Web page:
Growth and Development of 10 Pacific White-Sided Dolphins (Lagenorhynchus obliquidens)
IAAAM 2005
Leslie M. Dalton1; H.C. Greger2; Mark Urby1
1SeaWorld San Antonio, San Antonio, TX, USA; 2San Diego State University, San Diego, CA, USA


An abstract entitled, Growth and development of a Pacific white-sided dolphin (Lagenorhynchus obliquidens) (Dalton, Robeck, and Young) was presented at the 26th International Association for Aquatic Animal Medicine conference in 1995. Since then, SeaWorld San Antonio (SWSA), San Antonio, Texas, has had 9 more Pacific whitesided dolphin (lag) calves that can be added to that data. This will help provide general references regarding age at sexual maturity, parturition, nursing, body length and weight, and food intake compared to age for those dealing with this species.

Nine of the calves born at SWSA were conceived through a natural breeding program and one was conceived via artificial insemination (AI). The calf conceived by AI was delivered 367 days post insemination thus strengthening the belief that gestation in lags is 12 months. Table 1 provides information on parturition and calf size. Figure 1 illustrates average nursing times with standard deviation for ten calves for the first 21 days after birth.

A stillborn calf, 081496, was extremely large compared to all previous calves with known birth weights and lengths and that probably complicated delivery and contributed to its death. This animal was 17 kg, 3.5 kg heavier and 107.5 cm, 10 cm longer than the previous largest documented size of a lag calf at birth. Four hours after flukes were observed, 30 units of oxytocin was administered to the mother intravenously at 2301 hrs and was given again intramuscularly at 2353 hrs. The calf was expelled at 0103 hrs, 6 hours after flukes were observed and 1 hour and 10 minutes after the last injection of oxytocin. Asphyxiation was the cause of death due to the umbilical cord being crushed while the calf was in the birth canal.

Parturition and Size Observations

Table 1. Events observed during parturition and calf size. Observations are in hours and minutes. Girth is axillary girth.


Flukes to birth

Birth to placenta

Birth to nursing

Calf size at age in days





86 kg, 185 cm length, & 109 cm girth @ 310 days




term calf

14 kg, 97 cm length, & 50 cm girth at birth


Not recorded

Not recorded

Not recorded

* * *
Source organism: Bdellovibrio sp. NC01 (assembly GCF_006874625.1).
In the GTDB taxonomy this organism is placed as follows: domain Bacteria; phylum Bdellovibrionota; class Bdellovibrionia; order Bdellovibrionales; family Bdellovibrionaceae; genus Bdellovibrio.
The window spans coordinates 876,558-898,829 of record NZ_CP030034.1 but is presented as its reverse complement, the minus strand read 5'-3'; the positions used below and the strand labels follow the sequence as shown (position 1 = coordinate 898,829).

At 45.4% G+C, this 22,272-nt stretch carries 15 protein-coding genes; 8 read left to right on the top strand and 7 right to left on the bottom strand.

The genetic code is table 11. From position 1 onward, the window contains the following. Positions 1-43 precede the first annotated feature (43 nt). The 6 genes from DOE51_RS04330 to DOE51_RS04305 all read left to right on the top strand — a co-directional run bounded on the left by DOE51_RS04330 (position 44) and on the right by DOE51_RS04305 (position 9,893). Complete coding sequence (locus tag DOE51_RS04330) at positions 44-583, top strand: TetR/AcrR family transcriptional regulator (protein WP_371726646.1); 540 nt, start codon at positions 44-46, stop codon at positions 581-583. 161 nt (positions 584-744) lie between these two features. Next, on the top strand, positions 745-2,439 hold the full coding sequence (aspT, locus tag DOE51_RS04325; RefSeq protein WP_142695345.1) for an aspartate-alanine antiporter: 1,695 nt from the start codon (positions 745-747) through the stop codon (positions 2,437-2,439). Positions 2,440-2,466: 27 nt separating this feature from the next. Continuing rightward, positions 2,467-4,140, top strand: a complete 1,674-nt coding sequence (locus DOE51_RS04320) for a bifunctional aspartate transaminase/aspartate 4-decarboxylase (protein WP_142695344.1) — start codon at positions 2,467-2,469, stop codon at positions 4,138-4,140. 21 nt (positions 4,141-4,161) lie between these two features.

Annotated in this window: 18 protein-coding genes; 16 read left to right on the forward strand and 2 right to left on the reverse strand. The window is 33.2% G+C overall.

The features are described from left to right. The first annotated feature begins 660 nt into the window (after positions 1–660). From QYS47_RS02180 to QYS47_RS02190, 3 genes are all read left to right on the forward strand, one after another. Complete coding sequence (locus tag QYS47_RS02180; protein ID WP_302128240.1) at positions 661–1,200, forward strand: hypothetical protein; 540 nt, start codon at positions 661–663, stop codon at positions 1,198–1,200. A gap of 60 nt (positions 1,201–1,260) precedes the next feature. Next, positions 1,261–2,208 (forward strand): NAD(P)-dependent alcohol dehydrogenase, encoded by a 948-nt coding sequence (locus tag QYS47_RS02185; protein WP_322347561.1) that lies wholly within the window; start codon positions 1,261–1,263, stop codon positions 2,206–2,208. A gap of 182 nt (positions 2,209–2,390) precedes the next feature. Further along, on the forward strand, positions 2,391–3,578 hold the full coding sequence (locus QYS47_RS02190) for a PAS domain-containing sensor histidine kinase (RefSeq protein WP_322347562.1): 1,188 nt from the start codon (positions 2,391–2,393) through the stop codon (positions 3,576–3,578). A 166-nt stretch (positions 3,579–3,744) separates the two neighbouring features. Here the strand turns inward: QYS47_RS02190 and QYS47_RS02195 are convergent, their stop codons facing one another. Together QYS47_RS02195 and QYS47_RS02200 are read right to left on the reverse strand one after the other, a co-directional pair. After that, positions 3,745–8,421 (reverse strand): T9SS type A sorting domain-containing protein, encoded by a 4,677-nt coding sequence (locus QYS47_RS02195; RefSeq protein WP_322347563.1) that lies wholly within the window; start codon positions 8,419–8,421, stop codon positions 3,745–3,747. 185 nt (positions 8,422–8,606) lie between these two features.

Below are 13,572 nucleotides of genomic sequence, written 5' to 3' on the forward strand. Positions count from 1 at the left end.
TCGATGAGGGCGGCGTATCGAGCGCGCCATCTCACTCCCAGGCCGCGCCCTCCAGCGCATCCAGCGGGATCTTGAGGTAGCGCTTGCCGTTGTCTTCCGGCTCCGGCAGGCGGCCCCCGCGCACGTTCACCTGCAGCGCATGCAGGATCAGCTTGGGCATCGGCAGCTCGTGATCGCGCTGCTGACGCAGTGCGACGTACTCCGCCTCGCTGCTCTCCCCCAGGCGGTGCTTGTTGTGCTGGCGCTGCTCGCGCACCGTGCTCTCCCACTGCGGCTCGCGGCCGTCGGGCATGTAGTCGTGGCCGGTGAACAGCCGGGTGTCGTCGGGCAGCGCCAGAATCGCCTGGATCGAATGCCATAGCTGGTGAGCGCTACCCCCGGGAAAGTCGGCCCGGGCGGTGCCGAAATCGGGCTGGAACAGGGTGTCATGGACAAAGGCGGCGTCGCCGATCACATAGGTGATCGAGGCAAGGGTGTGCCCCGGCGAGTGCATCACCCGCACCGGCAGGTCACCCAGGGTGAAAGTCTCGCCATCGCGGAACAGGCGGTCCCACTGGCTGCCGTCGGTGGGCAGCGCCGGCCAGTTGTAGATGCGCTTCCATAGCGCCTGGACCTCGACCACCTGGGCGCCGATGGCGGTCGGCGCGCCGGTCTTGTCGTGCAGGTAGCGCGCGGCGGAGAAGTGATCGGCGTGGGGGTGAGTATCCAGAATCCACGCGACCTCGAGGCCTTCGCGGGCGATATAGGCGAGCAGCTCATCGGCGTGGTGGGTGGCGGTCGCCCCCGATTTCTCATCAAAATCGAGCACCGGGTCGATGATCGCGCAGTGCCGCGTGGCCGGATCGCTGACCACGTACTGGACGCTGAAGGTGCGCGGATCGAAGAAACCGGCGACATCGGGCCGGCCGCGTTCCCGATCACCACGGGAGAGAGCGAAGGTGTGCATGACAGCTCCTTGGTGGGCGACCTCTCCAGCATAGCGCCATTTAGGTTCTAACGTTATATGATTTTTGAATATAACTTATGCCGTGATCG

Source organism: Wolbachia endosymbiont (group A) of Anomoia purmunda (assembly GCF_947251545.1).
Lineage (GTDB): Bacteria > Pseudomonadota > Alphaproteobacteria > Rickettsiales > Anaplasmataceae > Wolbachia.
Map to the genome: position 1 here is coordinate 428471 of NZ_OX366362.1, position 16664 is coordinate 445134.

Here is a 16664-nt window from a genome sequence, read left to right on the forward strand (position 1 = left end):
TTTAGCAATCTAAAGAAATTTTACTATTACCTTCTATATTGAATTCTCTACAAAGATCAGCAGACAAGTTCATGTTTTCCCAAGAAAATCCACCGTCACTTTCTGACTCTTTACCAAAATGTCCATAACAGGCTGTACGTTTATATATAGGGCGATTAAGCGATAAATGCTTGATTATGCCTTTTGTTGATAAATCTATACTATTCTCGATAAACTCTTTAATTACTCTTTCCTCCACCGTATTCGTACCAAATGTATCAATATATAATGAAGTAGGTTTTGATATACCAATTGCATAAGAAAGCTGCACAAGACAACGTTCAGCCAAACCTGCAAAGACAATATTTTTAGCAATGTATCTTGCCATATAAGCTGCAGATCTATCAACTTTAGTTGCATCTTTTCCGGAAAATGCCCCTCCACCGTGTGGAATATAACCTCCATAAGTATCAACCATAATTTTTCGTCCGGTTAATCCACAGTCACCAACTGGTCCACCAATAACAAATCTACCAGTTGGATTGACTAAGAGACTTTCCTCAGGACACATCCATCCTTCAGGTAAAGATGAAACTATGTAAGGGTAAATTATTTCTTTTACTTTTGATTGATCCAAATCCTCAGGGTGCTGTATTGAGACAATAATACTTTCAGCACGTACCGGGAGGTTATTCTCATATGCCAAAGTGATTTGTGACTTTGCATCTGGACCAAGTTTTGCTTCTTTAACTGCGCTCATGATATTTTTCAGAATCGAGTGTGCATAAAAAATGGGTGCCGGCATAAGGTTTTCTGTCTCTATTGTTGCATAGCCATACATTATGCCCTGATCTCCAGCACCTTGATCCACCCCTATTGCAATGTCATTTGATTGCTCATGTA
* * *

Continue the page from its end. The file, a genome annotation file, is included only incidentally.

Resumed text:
12 kg, 91 cm length, & 53 cm girth at 2 days


Not recorded


Not recorded

116 cm length, & 73 cm girth at 49 days


Not recorded

Not recorded

Not recorded

13 kg, 91 cm in length, & 53 cm in girth at birth



Not recorded

Still-born term
calf at 0103 hrs.

17 kg & 109 cm





52 kg & 163 cm at 152 days


0:20 from 1st observation

Not recorded


65 kg at 255 days





84 cm at birth





59 kg at 186 days


Not recorded



30 kg at 44 days


Not observed

8:28 (approx
due to not
seeing the birth)


38 kg & 142 cm at 131 days





81 cm at 2 days





42 kg & 140 cm at 53 days

All calves were delivered flukes first, i.e., longitudinal, posterior presentation in a dorso-sacral position.

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Figure 1. Lag nursing.
Figure 1. Lag nursing.


The observations in figure 1 were influenced by weather, particularly sun and wind, and by the location of the calf. If the calf was in a pool with underwater viewing, the observations were much more accurate than when in a pool without underwater viewing. The data must be combined with observations of the physical condition of the calf and are of value for trends. N = 9.

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Figure 2. Averaged daily food consumption vs. age in Pacific white-sided dolphins.
Figure 2. Averaged daily food consumption vs. age in Pacific white-sided dolphins.


Figure 2 illustrates the average food consumption starting with the first day a calf was observed to actually eat a fish. Total consumption varied due to normal base changes, caloric content of the fish, and health of the animal. Social structure also affected caloric intake. Diet consisted of 18% herring and 82% caplin estimated at 1,980 Kcals and 880 Kcals respectively. N = 9.

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Figure 3. Weight vs. age in Pacific white-sided calves.
Figure 3. Weight vs. age in Pacific white-sided calves.


Figure 3 compares weight to age. The initial weight for these animals was assumed to be the average of the other calves with known weights between birth and two days of age.

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Figure 4. Length vs. age in Pacific white-sided calves.
Figure 4. Length vs. age in Pacific white-sided calves.


Figure 4 compares length to age. The length trends observed were gradual inclines followed by a steady plateau-like effect that appeared at maturity between 18 to 24 months of age.

From the limited data available on Pacific white-sided dolphin calves, it appears that the average birth weight is between 12 and 14 kilograms, the birth length is very near 91 centimeters, and adult size is reached within two years. Based on data collected at SWSA, adult weight is 82 kg to 161 kg and adult length ranges from 1.72 meters to 2.26 meters. Sexual maturity may be reached as early as 2 years 10 months as illustrated by one of our females giving birth to a healthy calf at 3 years and 10 months of age. The caloric intake averaged 152 Kcals/kg on animals less than 2 years of age.


The authors are grateful to the Animal Care and Animal Training staffs for all the time and effort put forth to collect the data presented. We also want to thank Megan Getz for her technical assistance without which the graphs would not have been included.

Speaker Information
(click the speaker's name to view other papers and abstracts submitted by this speaker)

Leslie M. Dalton, BA, DVM
Sea World of Texas
San Antonio, TX, USA

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